(TNS) — Scranton wants to make sure all homes and businesses have access to high-speed broadband Internet.
The city issued a request for qualifications Friday seeking vendors to provide a fiber-optic network and broadband Internet service “with best-in-class offerings,” including upload and download speeds of at least 1 gigabit per second.
The goal is for service to be available to 100% of homes and businesses in Scranton within two years of a potential contract, Business Administrator Eileen Cipriani said.
“Paramount among the goals was ubiquitous service for the entire city,” she said.
Wilkes-Barre-based Loop Internet and Empire Access, of Prattsburgh, New York, both announced high-speed Internet projects in Scranton within the past year. The city’s RFQ should increase competition in the interest of more access for residents and commercial, health care and other entities, Cipriani said.
Other goals listed in the RFQ include minimizing costs to residential and commercial users, using underground facilities to the extent possible and “using an installation, operation and maintenance methodology that maximizes dependability and resiliency.”
It asks vendors to affirm they’ll provide a low-cost program to low-income households and participate in the Federal Communications Commission’s Affordable Connectivity Program, which provides discounts to eligible households to help ensure broadband access for work, school and more.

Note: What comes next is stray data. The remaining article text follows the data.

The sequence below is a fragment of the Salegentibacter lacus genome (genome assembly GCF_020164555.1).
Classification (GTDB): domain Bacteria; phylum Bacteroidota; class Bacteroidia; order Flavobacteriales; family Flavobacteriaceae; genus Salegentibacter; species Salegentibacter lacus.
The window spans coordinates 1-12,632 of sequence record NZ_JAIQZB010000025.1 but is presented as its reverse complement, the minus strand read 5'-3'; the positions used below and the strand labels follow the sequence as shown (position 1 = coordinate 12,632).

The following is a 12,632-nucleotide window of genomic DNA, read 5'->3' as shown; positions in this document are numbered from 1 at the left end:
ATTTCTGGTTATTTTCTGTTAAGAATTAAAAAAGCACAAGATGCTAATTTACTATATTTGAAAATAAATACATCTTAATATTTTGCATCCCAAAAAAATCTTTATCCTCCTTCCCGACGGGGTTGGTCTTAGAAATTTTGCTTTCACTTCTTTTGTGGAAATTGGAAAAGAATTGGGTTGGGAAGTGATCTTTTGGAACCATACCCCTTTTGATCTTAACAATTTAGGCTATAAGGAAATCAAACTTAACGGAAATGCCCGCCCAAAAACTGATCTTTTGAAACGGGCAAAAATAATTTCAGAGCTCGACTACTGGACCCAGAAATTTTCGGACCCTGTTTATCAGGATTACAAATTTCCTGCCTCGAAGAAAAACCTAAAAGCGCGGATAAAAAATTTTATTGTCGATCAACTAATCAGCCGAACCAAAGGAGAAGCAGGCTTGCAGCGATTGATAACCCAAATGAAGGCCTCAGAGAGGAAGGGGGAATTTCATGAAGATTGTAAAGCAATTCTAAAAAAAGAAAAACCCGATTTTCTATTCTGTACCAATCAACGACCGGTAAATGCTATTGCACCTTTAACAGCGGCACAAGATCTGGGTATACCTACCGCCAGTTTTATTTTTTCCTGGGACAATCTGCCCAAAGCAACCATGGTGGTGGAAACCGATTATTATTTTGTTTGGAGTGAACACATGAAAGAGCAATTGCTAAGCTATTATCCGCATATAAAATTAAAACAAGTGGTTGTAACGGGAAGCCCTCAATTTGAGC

Council President Bill King, a former Scranton School District superintendent, said expanding broadband access to all citizens would put Scranton on the cutting edge. The district distributed Chromebook computers to all students during the COVID-19 pandemic, but some students still struggled with Internet access.
The broadband project would help ensure “equity across the board so all students have access, and anytime we can do that I think we’re moving in the right direction,” King said.
Scranton also wants vendors to provide 12 fiber strands for municipal use and connectivity to various city parks and facilities, including City Hall and Scranton fire, police and Department of Public Works headquarters.
The city prefers proposals that don’t come at a cost to Scranton, but has the ability to make available federal American Rescue Plan Act funds, waive permit fees and consider other steps to facilitate construction of the network, the RFQ notes.
Proposals are due Nov. 6.
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